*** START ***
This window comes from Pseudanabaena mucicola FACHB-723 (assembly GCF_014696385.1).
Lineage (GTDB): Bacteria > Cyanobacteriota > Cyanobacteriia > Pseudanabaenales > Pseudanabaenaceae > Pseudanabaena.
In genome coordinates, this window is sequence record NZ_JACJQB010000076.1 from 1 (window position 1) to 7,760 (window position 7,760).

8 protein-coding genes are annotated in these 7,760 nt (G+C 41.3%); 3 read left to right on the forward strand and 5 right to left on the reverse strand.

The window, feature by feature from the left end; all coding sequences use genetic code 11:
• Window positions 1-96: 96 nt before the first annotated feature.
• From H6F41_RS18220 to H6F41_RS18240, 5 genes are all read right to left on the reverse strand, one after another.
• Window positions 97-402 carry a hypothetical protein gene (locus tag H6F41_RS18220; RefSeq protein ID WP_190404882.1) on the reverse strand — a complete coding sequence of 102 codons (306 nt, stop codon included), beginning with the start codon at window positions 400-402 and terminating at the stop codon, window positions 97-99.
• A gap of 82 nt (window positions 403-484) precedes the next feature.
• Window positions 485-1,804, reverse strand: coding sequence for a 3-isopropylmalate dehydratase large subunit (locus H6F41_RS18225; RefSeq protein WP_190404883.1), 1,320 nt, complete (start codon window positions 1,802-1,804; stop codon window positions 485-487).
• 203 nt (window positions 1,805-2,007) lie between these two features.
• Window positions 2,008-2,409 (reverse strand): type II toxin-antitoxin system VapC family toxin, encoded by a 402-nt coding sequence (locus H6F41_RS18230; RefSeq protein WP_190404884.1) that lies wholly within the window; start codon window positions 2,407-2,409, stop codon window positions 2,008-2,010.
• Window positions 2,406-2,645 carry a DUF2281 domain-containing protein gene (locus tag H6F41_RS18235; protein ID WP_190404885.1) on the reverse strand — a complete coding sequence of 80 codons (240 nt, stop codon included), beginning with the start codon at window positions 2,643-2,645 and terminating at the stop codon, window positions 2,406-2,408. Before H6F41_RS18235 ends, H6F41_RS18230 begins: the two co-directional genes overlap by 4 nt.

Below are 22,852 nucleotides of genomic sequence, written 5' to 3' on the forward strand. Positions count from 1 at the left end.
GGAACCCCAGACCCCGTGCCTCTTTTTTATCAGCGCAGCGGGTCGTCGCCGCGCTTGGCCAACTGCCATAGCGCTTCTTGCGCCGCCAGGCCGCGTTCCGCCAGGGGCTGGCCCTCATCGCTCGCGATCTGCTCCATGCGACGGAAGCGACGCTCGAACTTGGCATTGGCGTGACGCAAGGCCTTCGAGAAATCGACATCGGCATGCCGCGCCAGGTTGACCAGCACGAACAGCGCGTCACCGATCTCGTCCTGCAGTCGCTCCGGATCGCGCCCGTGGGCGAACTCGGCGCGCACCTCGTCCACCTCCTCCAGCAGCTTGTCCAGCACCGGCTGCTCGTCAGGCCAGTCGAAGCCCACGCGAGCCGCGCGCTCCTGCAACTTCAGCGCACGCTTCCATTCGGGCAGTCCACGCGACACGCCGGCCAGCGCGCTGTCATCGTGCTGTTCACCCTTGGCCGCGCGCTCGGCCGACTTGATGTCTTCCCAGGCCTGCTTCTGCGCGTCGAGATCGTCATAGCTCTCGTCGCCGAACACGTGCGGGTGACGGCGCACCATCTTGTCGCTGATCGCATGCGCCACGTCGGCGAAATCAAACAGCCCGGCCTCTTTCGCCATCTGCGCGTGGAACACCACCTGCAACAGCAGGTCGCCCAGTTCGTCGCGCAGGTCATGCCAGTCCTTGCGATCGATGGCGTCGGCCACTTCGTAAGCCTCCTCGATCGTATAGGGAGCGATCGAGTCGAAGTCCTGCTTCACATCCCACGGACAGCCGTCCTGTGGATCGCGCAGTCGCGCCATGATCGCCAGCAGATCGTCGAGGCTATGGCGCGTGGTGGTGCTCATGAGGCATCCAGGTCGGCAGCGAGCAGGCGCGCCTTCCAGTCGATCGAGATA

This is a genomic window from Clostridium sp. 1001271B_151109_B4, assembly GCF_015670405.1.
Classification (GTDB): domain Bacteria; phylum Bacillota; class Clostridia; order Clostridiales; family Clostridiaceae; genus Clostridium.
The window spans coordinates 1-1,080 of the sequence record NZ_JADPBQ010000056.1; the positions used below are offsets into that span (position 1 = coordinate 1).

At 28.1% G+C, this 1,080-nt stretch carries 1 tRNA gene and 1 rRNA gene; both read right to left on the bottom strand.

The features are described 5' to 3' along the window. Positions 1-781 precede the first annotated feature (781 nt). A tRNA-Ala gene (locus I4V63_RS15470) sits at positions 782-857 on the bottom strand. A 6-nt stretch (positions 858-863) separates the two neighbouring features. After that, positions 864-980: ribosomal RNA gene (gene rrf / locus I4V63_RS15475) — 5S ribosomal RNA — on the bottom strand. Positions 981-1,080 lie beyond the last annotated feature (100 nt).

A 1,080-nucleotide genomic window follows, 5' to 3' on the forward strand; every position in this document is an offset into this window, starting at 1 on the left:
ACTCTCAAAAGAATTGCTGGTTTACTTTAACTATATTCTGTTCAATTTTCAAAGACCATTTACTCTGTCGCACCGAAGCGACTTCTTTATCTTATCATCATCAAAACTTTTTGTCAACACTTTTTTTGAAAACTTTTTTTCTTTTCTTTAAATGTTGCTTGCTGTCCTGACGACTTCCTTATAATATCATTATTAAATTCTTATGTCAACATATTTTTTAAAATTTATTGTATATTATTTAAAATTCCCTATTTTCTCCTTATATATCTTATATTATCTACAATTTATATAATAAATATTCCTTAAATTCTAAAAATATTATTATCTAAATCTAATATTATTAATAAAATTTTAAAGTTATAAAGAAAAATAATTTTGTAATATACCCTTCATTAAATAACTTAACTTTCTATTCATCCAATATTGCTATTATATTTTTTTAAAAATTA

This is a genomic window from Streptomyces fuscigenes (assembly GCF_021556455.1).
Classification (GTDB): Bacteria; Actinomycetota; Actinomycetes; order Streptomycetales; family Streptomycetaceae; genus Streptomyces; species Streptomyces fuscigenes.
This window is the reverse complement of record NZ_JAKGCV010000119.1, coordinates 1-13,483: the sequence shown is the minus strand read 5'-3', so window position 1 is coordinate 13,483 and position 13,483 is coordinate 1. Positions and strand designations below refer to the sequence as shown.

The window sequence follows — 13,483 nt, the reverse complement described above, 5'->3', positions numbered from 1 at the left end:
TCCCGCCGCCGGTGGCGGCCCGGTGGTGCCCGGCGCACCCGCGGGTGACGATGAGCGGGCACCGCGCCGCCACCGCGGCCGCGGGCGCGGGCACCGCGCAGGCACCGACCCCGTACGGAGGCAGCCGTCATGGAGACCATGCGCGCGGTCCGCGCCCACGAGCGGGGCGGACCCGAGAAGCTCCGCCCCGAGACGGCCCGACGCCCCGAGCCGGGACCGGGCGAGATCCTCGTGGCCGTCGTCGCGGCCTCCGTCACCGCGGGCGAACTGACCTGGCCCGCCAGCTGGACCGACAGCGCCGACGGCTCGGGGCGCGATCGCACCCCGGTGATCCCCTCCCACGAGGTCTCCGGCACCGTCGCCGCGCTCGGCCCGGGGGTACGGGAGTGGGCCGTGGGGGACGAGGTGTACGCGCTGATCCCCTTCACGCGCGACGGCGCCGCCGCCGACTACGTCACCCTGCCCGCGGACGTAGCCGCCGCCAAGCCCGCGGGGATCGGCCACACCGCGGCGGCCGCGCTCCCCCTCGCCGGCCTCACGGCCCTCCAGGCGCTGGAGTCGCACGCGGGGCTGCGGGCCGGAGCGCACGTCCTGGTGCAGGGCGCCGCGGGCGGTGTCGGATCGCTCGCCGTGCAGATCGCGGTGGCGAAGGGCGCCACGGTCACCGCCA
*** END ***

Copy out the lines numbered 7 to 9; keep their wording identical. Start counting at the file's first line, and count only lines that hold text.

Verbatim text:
• From H6F41_RS18220 to H6F41_RS18240, 5 genes are all read right to left on the reverse strand, one after another.
• Window positions 97-402 carry a hypothetical protein gene (locus tag H6F41_RS18220; RefSeq protein ID WP_190404882.1) on the reverse strand — a complete coding sequence of 102 codons (306 nt, stop codon included), beginning with the start codon at window positions 400-402 and terminating at the stop codon, window positions 97-99.
• A gap of 82 nt (window positions 403-484) precedes the next feature.